Hilary Swank: Film star calls for more roles for trans people

Hilary Swank
Film star calls for more roles for trans people

Won an Oscar in 1999 for the transgender drama “Boys Don’t Cry”: Hilary Swank

© imago/Everett Collection

Hilary Swank achieved her breakthrough with the transgender drama “Boys Don’t Cry”. Today she is calling for more role opportunities for transsexuals.

With the independent film “Boys Don’t Cry” in 1999, US actress Hilary Swank (49) made the switch to something more serious after roles in works such as “Buffy – The Vampire Killer” and “Karate Kid IV – The Next Generation”. Academic subject. In the film she played the young trans man Brandon Teena, who is finally murdered after a long story of suffering. The film drama is based on a true story. The Hollywood newcomer promptly won an Oscar for best leading role for her convincing portrayal of Teena. In one In an interview with the British “Sunday Times” she explained that today she would rather leave the role to a transsexual colleague.

Acceptance of trans people has increased

Looking back, she summarized the production circumstances at the time: “It is now largely accepted in most places to be a trans person,” said Swank. “But at that time people didn’t even come out as gay and lesbian, it was a career killer or whatever. They weren’t ready to tell their family, or maybe they weren’t even ready to tell themselves .”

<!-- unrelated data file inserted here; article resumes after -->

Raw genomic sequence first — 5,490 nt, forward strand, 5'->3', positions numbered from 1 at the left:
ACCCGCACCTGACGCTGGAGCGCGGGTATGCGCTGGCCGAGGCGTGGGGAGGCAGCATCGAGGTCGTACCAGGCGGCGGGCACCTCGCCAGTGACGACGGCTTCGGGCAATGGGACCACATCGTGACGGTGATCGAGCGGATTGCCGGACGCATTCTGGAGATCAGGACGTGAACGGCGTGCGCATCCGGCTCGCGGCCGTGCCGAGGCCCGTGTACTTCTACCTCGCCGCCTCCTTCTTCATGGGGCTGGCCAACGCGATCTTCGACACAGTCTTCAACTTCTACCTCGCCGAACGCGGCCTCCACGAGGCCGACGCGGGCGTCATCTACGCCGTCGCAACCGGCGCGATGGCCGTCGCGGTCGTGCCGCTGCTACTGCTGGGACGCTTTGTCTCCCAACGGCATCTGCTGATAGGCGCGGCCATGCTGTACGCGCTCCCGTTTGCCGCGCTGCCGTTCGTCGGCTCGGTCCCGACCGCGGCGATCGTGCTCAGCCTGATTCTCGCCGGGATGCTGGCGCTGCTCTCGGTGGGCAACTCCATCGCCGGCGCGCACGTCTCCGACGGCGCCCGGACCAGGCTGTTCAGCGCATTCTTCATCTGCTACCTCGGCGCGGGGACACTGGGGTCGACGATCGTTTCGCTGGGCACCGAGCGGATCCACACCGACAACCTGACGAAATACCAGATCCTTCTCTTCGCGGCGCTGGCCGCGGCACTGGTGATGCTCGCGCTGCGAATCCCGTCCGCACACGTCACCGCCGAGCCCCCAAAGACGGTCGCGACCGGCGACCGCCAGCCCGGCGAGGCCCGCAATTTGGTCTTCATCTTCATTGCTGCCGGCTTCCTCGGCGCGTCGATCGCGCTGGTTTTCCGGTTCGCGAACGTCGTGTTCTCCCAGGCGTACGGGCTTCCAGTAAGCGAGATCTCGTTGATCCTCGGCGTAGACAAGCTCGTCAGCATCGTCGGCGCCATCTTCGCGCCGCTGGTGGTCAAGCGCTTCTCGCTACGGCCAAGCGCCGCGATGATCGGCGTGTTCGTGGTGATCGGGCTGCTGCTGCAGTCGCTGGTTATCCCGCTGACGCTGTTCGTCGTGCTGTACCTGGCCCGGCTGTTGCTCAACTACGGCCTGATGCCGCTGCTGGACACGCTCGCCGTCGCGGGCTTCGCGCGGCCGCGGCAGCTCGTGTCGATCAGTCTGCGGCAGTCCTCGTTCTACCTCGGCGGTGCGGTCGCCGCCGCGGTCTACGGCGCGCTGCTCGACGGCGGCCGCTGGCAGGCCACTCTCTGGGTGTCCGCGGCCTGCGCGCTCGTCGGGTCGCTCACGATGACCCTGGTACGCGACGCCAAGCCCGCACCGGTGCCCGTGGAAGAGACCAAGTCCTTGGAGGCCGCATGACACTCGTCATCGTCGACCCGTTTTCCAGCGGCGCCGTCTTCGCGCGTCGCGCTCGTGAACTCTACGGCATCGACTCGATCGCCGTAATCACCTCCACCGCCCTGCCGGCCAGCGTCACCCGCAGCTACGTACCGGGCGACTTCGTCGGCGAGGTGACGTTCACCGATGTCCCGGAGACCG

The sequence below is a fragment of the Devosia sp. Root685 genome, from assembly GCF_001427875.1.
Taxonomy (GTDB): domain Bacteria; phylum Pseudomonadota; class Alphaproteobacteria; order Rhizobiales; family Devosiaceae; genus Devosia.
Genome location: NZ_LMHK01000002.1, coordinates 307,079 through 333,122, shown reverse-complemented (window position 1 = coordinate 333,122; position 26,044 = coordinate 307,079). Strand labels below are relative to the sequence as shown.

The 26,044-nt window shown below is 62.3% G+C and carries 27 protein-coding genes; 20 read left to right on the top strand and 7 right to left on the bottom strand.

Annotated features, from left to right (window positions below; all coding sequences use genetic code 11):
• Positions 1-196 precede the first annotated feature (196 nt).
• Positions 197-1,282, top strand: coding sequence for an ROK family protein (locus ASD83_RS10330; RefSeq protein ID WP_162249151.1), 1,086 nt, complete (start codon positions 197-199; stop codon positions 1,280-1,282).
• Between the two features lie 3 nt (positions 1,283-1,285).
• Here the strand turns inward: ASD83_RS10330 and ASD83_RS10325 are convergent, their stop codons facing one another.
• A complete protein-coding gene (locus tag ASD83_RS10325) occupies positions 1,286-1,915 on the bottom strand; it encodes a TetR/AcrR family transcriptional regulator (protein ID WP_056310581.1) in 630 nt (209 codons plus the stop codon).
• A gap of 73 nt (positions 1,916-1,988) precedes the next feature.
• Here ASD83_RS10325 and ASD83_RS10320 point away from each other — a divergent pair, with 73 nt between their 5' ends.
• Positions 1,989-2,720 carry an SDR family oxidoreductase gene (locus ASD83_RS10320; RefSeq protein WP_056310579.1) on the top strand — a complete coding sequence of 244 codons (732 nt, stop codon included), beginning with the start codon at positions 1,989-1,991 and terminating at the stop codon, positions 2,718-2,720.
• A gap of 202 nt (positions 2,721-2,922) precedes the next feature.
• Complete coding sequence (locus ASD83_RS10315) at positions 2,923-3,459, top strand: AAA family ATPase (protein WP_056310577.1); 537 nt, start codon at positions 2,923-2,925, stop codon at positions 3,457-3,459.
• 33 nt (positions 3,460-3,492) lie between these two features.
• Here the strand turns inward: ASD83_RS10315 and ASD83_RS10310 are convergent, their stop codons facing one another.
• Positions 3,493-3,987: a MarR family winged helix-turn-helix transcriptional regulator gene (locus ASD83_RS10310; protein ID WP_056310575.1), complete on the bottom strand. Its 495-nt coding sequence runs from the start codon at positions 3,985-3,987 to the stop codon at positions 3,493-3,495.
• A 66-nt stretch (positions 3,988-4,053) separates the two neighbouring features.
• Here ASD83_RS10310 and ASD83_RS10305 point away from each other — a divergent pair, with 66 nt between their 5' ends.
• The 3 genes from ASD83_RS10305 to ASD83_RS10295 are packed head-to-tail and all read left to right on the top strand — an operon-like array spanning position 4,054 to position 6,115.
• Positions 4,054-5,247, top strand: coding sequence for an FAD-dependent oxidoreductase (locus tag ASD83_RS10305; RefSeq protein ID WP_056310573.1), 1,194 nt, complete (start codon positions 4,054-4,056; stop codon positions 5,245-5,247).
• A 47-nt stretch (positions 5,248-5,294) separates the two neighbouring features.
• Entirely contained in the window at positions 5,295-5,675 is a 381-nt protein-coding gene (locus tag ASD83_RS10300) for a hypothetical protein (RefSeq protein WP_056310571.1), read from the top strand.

Actors continue to be actors

However, times have changed dramatically now and today it would be a “great opportunity for a transsexual actor to play this role.” Nevertheless, in the interview she spoke out in favor of less dogmatism when awarding roles of this kind: “But I also have the feeling that actors are actors. We are supposed to play different people and I would like to hope that transsexuals get the opportunity, too -Playing transsexuals.”

She is still pleased that with “Boys Don’t Cry” she helped to give the public a better understanding of the challenges faced by transsexuals. “It was a starting point for a conversation that was needed,” she said, “and we need to continue this conversation until everyone lives a safe life.”


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